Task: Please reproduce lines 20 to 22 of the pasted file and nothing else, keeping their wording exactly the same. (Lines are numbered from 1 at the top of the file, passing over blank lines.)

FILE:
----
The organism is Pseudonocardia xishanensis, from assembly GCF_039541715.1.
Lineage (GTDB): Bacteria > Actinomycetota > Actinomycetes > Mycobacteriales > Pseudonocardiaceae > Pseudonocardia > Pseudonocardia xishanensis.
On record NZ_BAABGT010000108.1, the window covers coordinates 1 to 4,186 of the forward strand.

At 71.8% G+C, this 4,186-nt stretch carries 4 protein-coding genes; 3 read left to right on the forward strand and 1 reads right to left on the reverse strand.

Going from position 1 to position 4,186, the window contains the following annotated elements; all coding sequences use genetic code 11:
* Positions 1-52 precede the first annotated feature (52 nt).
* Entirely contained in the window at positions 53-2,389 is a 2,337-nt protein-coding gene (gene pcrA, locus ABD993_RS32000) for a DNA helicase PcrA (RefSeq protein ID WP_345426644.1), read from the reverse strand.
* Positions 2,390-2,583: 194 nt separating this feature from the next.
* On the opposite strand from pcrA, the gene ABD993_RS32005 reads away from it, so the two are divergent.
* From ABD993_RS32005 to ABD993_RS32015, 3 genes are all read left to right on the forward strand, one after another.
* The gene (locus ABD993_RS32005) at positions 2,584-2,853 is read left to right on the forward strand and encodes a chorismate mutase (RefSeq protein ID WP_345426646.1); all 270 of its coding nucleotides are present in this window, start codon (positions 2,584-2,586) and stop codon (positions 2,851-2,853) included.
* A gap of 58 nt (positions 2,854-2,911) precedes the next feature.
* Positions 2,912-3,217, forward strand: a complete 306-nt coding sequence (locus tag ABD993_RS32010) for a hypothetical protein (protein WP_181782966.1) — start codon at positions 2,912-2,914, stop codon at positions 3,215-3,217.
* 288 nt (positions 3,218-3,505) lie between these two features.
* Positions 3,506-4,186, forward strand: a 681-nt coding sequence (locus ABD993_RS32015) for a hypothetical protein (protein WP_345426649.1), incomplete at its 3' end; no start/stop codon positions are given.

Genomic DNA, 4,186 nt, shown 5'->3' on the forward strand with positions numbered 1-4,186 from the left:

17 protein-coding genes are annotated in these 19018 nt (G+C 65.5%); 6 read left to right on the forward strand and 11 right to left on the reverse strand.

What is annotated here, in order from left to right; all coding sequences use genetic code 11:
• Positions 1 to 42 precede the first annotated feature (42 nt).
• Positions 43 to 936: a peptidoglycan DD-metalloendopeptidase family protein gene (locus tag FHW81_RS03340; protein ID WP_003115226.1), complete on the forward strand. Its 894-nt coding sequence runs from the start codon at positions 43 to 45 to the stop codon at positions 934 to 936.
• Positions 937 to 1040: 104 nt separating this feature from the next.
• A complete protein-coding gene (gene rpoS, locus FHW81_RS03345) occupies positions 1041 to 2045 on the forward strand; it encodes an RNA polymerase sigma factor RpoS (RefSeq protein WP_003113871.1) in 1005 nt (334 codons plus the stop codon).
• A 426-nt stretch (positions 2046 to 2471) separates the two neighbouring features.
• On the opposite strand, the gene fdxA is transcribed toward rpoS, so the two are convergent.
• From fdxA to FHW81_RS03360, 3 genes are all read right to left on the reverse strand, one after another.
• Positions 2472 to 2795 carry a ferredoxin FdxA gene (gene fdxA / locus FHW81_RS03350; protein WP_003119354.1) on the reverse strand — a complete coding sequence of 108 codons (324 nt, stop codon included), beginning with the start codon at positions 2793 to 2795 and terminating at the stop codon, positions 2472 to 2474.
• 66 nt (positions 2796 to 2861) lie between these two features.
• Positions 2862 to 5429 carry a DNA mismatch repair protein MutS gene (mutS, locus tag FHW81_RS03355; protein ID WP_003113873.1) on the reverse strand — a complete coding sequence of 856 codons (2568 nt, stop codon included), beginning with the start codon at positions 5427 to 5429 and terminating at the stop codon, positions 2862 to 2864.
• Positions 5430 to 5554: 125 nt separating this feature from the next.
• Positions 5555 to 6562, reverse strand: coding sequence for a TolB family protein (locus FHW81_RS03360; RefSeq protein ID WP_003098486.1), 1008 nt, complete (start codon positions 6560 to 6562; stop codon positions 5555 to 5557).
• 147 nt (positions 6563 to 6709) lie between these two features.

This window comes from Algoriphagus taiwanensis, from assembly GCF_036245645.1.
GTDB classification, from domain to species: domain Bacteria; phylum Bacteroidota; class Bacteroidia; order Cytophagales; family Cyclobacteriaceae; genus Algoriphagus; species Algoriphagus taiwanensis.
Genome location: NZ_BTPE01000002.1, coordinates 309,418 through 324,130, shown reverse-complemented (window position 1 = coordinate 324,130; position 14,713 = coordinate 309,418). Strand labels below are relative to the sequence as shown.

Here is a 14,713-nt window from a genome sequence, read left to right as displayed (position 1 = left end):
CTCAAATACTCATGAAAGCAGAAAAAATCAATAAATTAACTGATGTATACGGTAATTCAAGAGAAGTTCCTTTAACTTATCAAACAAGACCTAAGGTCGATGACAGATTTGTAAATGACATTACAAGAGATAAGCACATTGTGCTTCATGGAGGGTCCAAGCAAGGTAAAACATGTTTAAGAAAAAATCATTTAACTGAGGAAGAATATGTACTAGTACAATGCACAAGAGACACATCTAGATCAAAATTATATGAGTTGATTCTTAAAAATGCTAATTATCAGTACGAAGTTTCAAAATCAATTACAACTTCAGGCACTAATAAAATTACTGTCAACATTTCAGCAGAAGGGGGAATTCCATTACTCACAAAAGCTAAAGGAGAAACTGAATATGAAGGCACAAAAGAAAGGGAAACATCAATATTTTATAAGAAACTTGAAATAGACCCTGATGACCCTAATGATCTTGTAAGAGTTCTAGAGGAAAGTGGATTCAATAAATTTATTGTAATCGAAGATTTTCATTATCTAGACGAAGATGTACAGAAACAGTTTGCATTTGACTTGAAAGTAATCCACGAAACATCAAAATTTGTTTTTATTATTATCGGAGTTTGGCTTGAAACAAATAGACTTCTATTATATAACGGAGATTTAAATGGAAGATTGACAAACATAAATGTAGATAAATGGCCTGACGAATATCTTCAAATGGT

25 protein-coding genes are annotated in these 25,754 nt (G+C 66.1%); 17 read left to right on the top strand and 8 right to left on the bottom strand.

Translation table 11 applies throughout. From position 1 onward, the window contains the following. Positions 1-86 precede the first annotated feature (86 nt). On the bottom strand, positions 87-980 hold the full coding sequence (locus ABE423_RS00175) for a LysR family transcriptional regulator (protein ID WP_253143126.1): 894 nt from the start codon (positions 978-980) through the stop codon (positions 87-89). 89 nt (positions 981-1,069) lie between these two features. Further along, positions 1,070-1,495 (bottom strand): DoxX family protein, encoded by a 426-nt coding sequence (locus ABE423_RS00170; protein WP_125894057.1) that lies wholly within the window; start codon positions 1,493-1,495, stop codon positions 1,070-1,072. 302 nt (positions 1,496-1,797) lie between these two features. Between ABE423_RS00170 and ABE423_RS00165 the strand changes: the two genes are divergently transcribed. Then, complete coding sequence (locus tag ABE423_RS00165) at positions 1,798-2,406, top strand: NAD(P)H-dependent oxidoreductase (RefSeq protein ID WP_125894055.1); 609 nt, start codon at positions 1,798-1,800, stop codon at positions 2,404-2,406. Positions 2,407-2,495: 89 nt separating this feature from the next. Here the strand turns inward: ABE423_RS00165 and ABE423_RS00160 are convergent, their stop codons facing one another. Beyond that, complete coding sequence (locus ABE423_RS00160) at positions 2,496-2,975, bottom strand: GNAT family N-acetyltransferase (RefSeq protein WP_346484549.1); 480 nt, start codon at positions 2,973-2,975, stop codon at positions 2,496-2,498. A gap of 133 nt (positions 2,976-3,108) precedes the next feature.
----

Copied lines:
• Positions 43 to 936: a peptidoglycan DD-metalloendopeptidase family protein gene (locus tag FHW81_RS03340; protein ID WP_003115226.1), complete on the forward strand. Its 894-nt coding sequence runs from the start codon at positions 43 to 45 to the stop codon at positions 934 to 936.
• Positions 937 to 1040: 104 nt separating this feature from the next.
• A complete protein-coding gene (gene rpoS, locus FHW81_RS03345) occupies positions 1041 to 2045 on the forward strand; it encodes an RNA polymerase sigma factor RpoS (RefSeq protein WP_003113871.1) in 1005 nt (334 codons plus the stop codon).